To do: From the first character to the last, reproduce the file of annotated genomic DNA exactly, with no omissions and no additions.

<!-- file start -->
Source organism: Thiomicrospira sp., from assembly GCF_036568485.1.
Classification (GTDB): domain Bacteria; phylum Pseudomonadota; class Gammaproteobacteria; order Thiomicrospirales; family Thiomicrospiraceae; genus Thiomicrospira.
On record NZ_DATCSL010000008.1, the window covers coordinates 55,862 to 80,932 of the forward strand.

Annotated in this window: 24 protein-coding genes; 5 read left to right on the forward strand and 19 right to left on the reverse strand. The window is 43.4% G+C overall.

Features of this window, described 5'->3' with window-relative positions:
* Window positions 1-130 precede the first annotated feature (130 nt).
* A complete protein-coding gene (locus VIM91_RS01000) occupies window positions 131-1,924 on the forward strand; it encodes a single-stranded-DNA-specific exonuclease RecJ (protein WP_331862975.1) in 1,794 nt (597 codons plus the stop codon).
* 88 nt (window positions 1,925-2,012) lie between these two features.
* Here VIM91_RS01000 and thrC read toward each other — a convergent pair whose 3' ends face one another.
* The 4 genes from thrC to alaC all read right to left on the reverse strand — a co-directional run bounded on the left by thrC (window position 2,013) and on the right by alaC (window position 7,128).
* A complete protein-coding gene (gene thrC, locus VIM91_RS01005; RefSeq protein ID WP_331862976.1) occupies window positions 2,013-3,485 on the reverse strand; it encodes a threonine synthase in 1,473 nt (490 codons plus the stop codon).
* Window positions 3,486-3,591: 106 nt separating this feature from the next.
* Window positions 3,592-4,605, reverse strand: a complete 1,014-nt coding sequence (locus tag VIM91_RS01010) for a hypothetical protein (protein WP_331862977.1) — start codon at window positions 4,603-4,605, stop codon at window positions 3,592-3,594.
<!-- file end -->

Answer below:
Source organism: Thiomicrospira sp., from assembly GCF_036568485.1.
Classification (GTDB): domain Bacteria; phylum Pseudomonadota; class Gammaproteobacteria; order Thiomicrospirales; family Thiomicrospiraceae; genus Thiomicrospira.
On record NZ_DATCSL010000008.1, the window covers coordinates 55,862 to 80,932 of the forward strand.

Annotated in this window: 24 protein-coding genes; 5 read left to right on the forward strand and 19 right to left on the reverse strand. The window is 43.4% G+C overall.

Features of this window, described 5'->3' with window-relative positions:
* Window positions 1-130 precede the first annotated feature (130 nt).
* A complete protein-coding gene (locus VIM91_RS01000) occupies window positions 131-1,924 on the forward strand; it encodes a single-stranded-DNA-specific exonuclease RecJ (protein WP_331862975.1) in 1,794 nt (597 codons plus the stop codon).
* 88 nt (window positions 1,925-2,012) lie between these two features.
* Here VIM91_RS01000 and thrC read toward each other — a convergent pair whose 3' ends face one another.
* The 4 genes from thrC to alaC all read right to left on the reverse strand — a co-directional run bounded on the left by thrC (window position 2,013) and on the right by alaC (window position 7,128).
* A complete protein-coding gene (gene thrC, locus VIM91_RS01005; RefSeq protein ID WP_331862976.1) occupies window positions 2,013-3,485 on the reverse strand; it encodes a threonine synthase in 1,473 nt (490 codons plus the stop codon).
* Window positions 3,486-3,591: 106 nt separating this feature from the next.
* Window positions 3,592-4,605, reverse strand: a complete 1,014-nt coding sequence (locus tag VIM91_RS01010) for a hypothetical protein (protein WP_331862977.1) — start codon at window positions 4,603-4,605, stop codon at window positions 3,592-3,594.